Net result? There’ll be an appeal of the decision regarding “employees” to the NLRB. The decision of the Regional Director will likely be upheld. NLRB members are politically appointed and the current group is pro-union. As such, they’re likely to find the definition met and force Northwestern’s hand. In the meantime, the vote will be held and kept under seal (not counted) pending that appeal. Once and if affirmed, CAPA will be recognized starting the next stage of the litigation. This will involve Northwestern failing to bargain a CBA, being accused of an unfair labor practice, and taken back before the NLRB. Northwestern will eventually appeal to the Federal Appellate Court and re-litigate the issue of whether a union was properly recognized.
Time frame? 3-4 years minimum. Probably longer. For those expecting a swift change in anything are sorely mistaken. The issue of “employee” for these players is far from a forgone conclusion, and probably at least a decade before having long-term impact one way or the other. Expect the university to question the Regional Director on a variety of issues including the scholarship as compensation, the fractured status of the group given the disparate treatment for walk-ons, and the failure of the Regional Director to apply, and apply properly in the hypothetical, the decision of Brown University 342 NLRB 483 (2004)(dealing with graduate students). This type of shockwave decision takes a substantial amount of time to litigate, and we’re nowhere near the end of it. We’ve just passed a beginning hurdle.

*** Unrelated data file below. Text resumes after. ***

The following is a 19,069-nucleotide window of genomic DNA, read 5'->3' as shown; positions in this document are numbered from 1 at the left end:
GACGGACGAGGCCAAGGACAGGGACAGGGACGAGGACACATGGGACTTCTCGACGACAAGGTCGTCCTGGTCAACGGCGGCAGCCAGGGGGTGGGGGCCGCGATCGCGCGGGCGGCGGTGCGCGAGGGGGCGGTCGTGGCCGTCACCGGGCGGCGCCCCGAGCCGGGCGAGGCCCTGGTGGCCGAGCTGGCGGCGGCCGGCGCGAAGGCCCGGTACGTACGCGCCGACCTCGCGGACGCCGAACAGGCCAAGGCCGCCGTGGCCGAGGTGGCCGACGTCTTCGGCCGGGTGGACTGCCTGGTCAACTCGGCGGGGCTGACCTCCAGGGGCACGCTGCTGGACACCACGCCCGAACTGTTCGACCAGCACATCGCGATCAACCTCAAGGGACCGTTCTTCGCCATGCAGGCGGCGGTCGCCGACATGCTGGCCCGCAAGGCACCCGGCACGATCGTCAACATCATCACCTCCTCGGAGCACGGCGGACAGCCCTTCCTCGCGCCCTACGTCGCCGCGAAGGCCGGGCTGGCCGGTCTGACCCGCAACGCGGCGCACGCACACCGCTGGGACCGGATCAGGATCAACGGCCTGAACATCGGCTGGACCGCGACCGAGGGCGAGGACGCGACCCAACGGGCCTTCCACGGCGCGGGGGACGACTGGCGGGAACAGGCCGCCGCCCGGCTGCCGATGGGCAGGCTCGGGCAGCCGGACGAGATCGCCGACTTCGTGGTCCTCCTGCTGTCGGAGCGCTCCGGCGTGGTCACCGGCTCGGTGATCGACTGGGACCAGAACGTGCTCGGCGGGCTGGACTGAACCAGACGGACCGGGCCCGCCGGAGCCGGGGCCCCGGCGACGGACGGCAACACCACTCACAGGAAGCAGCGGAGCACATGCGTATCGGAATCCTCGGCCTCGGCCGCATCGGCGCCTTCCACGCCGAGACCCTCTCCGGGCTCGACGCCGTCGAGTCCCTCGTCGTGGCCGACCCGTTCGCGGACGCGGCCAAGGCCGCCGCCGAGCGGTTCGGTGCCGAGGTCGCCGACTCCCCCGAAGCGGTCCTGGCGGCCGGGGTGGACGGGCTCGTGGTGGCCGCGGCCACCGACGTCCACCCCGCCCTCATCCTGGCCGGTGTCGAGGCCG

What the Decision Doesn’t Mean:
While many have been more than willing to jump to the gun on the impact of this ruling, there are substantial questions which remain regardless of the outcome. Let’s explore them briefly….though I do mean briefly as we start to venture down the road of entirely hypothetical.